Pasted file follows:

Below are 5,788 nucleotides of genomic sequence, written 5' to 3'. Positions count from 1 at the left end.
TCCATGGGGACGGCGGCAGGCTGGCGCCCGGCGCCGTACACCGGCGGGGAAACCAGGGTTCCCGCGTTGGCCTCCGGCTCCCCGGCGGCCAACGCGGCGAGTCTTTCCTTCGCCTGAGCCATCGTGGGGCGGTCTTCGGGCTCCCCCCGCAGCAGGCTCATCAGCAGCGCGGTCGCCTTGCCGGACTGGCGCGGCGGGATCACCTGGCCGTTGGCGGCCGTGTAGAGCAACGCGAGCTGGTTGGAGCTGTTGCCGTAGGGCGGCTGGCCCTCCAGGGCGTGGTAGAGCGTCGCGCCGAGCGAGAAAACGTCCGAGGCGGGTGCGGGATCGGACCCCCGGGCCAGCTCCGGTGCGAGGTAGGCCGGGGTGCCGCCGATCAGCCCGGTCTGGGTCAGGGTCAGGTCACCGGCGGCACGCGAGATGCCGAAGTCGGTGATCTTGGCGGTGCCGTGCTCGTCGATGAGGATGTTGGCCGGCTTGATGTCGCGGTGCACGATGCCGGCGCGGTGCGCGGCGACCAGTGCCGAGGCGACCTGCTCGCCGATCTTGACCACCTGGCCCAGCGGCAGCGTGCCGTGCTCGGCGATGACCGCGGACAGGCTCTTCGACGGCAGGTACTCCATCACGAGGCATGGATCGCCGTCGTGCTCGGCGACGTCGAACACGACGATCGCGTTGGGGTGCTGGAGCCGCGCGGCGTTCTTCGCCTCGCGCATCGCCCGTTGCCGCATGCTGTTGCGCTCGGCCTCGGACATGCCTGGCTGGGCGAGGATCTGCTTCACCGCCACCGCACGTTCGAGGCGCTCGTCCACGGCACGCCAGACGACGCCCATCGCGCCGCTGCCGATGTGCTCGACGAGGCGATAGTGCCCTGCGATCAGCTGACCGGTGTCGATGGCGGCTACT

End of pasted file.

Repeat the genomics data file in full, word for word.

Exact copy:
Below are 5,788 nucleotides of genomic sequence, written 5' to 3'. Positions count from 1 at the left end.
TCCATGGGGACGGCGGCAGGCTGGCGCCCGGCGCCGTACACCGGCGGGGAAACCAGGGTTCCCGCGTTGGCCTCCGGCTCCCCGGCGGCCAACGCGGCGAGTCTTTCCTTCGCCTGAGCCATCGTGGGGCGGTCTTCGGGCTCCCCCCGCAGCAGGCTCATCAGCAGCGCGGTCGCCTTGCCGGACTGGCGCGGCGGGATCACCTGGCCGTTGGCGGCCGTGTAGAGCAACGCGAGCTGGTTGGAGCTGTTGCCGTAGGGCGGCTGGCCCTCCAGGGCGTGGTAGAGCGTCGCGCCGAGCGAGAAAACGTCCGAGGCGGGTGCGGGATCGGACCCCCGGGCCAGCTCCGGTGCGAGGTAGGCCGGGGTGCCGCCGATCAGCCCGGTCTGGGTCAGGGTCAGGTCACCGGCGGCACGCGAGATGCCGAAGTCGGTGATCTTGGCGGTGCCGTGCTCGTCGATGAGGATGTTGGCCGGCTTGATGTCGCGGTGCACGATGCCGGCGCGGTGCGCGGCGACCAGTGCCGAGGCGACCTGCTCGCCGATCTTGACCACCTGGCCCAGCGGCAGCGTGCCGTGCTCGGCGATGACCGCGGACAGGCTCTTCGACGGCAGGTACTCCATCACGAGGCATGGATCGCCGTCGTGCTCGGCGACGTCGAACACGACGATCGCGTTGGGGTGCTGGAGCCGCGCGGCGTTCTTCGCCTCGCGCATCGCCCGTTGCCGCATGCTGTTGCGCTCGGCCTCGGACATGCCTGGCTGGGCGAGGATCTGCTTCACCGCCACCGCACGTTCGAGGCGCTCGTCCACGGCACGCCAGACGACGCCCATCGCGCCGCTGCCGATGTGCTCGACGAGGCGATAGTGCCCTGCGATCAGCTGACCGGTGTCGATGGCGGCTACT